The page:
Yep, this guy is one of the top people in Stephen Harper's Government, in charge of Public Safety no less.  This is truly scary stuff.

  •  Sounds like the Conservatives are trying to find (1+ / 0-)
    Recommended by:
    decembersue

    ways of searching for Kiddie Porn on people's laptops. A #1 issue for these Right-Wing Nut Jobs.  That is how the get into power make everyone think that the Canadian Laws are too Lax for Child Porn, and scare the Regular Folks that thinking only Right-Wing Nuts can protect their kids.

  •  Conservatives everywhere (5+ / 0-)
    Recommended by:
    ssmt, TracieLynn, Kayakbiker, Hastur, zerone

    lust after a police state. I doubt this would be widely enforced, but that's sort of the problem; if a border guard decides to have at it with you, it's something else he can use.  It's a wider net, so to speak, to be used arbitrarily, at the pleasure of whoever happens to wear the uniform.

  •  "Fair Use" allows you to copy your own CD's (2+ / 0-)
    Recommended by:
    ssmt, Kayakbiker

    You just can't fileshare or distribute them.

    It is like making a xerox copy of a book you own.

    I dare the RCMP to look through my 80GB on my laptop .... maybe the photo of Steven Harper and Maxine Bernier doing coke at the Hell's Angel's party in Montreal last year would be of interest to them.

    What?  You don't want to see that photo?

    I long for the good old days where church was the place where we sang hymns and slept. (After Paula Poundstone)

    by captainlaser on Tue May 27, 2008 at 05:29:49 PM PDT

  •  Harper's Canada is younger brother to Bush's U.S. (0+ / 0-)

    Why is it that copyright infrigement and carrying fruit across the border are punished worse than corporate crimes...

    They want telco immunity, yet, we can't have immunity from being held without charge for 30 days or more. They want us to support the troops, yet they don't even given the troops the proper equipment to do their jobs. They want us to do our bit for the environment, yet they don't believe that water should be considered a human right. Anyone want to start a new country with me? I'm thinking of calling it "peaceland - (no repubs allowed - how's THAT for an immigration policy)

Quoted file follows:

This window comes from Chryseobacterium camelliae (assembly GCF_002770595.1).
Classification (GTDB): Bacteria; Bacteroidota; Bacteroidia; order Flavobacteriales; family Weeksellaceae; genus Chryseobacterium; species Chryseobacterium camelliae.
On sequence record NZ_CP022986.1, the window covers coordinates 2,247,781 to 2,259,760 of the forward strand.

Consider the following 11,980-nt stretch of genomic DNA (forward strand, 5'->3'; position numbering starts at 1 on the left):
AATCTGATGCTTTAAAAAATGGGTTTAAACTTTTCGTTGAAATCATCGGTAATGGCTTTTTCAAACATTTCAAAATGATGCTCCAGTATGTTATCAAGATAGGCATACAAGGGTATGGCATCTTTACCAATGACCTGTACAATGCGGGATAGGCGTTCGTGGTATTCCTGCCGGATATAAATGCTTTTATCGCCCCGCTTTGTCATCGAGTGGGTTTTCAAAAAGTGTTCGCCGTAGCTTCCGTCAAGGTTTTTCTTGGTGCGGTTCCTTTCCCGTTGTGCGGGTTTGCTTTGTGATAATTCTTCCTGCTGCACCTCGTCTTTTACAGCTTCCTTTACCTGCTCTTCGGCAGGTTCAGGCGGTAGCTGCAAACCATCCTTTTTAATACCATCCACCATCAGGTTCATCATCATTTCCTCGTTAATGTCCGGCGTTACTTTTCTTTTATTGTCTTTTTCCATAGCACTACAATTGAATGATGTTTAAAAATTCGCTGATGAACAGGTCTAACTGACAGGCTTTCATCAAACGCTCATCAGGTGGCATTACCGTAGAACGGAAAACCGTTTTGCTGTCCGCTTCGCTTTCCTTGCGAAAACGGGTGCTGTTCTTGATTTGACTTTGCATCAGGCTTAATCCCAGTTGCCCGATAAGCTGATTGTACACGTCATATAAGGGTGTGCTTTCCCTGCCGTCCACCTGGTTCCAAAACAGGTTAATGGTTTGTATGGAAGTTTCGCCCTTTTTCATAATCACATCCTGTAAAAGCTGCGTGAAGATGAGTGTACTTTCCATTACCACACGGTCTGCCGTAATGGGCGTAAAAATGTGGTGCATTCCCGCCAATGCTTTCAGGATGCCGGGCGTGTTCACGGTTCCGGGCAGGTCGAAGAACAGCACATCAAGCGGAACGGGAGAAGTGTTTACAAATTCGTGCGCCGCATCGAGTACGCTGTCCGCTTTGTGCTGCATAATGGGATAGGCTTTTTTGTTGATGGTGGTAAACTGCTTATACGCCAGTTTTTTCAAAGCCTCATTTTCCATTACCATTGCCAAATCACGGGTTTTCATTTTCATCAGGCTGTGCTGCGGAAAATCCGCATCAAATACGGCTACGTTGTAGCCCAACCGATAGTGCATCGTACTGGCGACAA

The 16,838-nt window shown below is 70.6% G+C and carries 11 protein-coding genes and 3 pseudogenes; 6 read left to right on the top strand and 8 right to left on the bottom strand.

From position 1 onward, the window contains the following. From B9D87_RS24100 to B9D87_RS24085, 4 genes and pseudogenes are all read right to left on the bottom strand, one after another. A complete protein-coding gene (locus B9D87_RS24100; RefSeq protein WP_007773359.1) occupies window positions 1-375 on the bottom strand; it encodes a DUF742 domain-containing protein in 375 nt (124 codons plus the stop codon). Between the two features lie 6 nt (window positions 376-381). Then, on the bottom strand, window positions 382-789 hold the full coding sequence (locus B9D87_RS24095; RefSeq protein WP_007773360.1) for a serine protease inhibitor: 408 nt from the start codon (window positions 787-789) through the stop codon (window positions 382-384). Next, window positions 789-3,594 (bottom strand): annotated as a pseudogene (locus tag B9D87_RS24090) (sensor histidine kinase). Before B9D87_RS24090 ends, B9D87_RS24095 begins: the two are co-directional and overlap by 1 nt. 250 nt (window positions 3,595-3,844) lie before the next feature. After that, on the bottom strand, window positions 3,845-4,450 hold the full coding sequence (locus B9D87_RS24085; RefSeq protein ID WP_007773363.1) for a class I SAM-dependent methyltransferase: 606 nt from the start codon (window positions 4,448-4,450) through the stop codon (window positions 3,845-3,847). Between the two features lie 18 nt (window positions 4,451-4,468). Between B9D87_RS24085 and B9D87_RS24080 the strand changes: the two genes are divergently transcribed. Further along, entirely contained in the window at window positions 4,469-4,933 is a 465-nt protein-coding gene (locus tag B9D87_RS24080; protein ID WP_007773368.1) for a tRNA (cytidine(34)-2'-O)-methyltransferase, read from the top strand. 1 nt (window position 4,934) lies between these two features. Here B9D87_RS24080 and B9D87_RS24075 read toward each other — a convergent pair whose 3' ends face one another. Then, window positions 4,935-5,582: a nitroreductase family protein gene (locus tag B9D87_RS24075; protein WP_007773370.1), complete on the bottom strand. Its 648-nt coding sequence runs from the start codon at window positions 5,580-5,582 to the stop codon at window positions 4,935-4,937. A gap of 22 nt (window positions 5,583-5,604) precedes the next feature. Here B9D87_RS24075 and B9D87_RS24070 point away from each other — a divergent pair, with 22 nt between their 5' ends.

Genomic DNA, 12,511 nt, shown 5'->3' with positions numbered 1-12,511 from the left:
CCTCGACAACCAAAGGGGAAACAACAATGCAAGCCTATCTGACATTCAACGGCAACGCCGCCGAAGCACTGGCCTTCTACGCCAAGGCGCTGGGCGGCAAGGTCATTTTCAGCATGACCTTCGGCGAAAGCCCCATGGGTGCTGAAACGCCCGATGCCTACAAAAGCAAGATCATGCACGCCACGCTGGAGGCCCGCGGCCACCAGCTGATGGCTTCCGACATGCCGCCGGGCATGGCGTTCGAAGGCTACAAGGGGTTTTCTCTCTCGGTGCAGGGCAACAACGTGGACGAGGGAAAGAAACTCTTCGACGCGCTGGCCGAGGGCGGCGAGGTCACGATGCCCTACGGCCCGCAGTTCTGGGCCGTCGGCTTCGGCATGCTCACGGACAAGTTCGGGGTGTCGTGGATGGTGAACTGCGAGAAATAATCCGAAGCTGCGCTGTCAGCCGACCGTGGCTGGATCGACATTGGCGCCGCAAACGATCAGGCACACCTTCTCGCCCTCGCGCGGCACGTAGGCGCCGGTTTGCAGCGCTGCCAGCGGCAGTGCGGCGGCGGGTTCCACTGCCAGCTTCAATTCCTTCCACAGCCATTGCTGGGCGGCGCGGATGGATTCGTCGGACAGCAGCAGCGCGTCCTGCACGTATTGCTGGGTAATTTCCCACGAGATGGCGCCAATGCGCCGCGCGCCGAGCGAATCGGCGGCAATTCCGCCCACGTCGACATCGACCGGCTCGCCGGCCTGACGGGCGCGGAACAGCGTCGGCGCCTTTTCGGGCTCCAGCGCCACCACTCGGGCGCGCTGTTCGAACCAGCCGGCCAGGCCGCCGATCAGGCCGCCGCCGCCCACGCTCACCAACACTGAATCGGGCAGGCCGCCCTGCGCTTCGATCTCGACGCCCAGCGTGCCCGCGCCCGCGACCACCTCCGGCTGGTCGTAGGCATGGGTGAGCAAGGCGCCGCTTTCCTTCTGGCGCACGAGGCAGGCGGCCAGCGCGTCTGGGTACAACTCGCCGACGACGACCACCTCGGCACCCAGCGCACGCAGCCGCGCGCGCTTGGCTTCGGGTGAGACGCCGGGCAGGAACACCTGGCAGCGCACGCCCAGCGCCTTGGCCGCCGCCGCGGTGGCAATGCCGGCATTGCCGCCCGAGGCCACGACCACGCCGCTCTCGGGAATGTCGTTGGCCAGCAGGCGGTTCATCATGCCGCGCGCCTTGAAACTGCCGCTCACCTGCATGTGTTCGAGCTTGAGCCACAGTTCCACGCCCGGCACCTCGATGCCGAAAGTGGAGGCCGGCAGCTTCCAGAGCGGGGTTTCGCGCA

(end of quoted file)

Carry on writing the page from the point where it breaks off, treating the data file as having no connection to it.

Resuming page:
•  Arrrr! (4+ / 0-)

    Sorry, I just can't help but think of pirates.  But here's the real issue: does anyone honestly think that cross-border piracy of intelectual property would be done physically?  So much data goes back and forth over the 'net each day, who is loading up their smuggling van with mp3s and trying to sneak into/out of Canada?

    If the RCMP has better things to do than pursue this, then that should be true for the Canada Border Services Agency too.

    If Canada starts conficating American iPods at the border, the only thing they're going to get is fewer Americans coming to spend money in Canada.

    "He is a pleasant man, who, without any important qualifications for the office, would very much like to be President" - Walter Lippmann about FDR

    by MJinWI on Wed May 28, 2008 at 09:32:43 PM PDT

  •  Border Guards (2+ / 0-)
    Recommended by:
    snakelass, Simply Agrestic

    I have traveled to many countries, and I can say without a doubt that the only time that a normal, law-abiding citizen gets treated like a common criminal is when he goes across an international border in such a way that is not considered normal.

    Canadian and USA border guards as a group tend to mistreat everyone going through the border (even the guards of Belarus were nicer to me!)  Having to look at the portrait of POTUS W while waiting is its form of torture.  I live far from Canada, but have driven far out to go skiing, including a few times to Canada (by car.)  I have been hassled both ways (actually worse by US border guards.)  

    One time, I happened to have some ibuprofen pills (maybe 10 or so) with me that I had bought in Europe, that did not look like the pills that are sold in the USA.  The US border guards carefully investigated my medicine bag, and asked me what those pills were.  I learned later that those guards took a small piece out of every one of those pills!  Talk about a waste of taxpayers funds!